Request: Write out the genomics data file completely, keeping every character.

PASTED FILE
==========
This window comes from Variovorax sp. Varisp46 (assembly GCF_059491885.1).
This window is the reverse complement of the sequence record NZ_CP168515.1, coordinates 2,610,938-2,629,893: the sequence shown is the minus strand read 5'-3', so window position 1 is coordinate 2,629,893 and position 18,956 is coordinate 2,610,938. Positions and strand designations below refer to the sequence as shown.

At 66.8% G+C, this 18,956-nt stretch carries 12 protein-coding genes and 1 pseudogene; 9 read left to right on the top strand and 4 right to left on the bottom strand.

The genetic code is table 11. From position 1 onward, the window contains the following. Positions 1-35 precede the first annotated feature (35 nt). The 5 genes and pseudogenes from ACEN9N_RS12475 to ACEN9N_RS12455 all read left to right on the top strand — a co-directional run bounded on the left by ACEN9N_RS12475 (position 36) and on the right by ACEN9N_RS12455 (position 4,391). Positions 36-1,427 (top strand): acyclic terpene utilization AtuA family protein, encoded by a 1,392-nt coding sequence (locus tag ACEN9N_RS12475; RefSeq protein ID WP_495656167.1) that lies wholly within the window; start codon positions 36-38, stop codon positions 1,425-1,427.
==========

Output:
This window comes from Variovorax sp. Varisp46 (assembly GCF_059491885.1).
This window is the reverse complement of the sequence record NZ_CP168515.1, coordinates 2,610,938-2,629,893: the sequence shown is the minus strand read 5'-3', so window position 1 is coordinate 2,629,893 and position 18,956 is coordinate 2,610,938. Positions and strand designations below refer to the sequence as shown.

At 66.8% G+C, this 18,956-nt stretch carries 12 protein-coding genes and 1 pseudogene; 9 read left to right on the top strand and 4 right to left on the bottom strand.

The genetic code is table 11. From position 1 onward, the window contains the following. Positions 1-35 precede the first annotated feature (35 nt). The 5 genes and pseudogenes from ACEN9N_RS12475 to ACEN9N_RS12455 all read left to right on the top strand — a co-directional run bounded on the left by ACEN9N_RS12475 (position 36) and on the right by ACEN9N_RS12455 (position 4,391). Positions 36-1,427 (top strand): acyclic terpene utilization AtuA family protein, encoded by a 1,392-nt coding sequence (locus tag ACEN9N_RS12475; RefSeq protein ID WP_495656167.1) that lies wholly within the window; start codon positions 36-38, stop codon positions 1,425-1,427.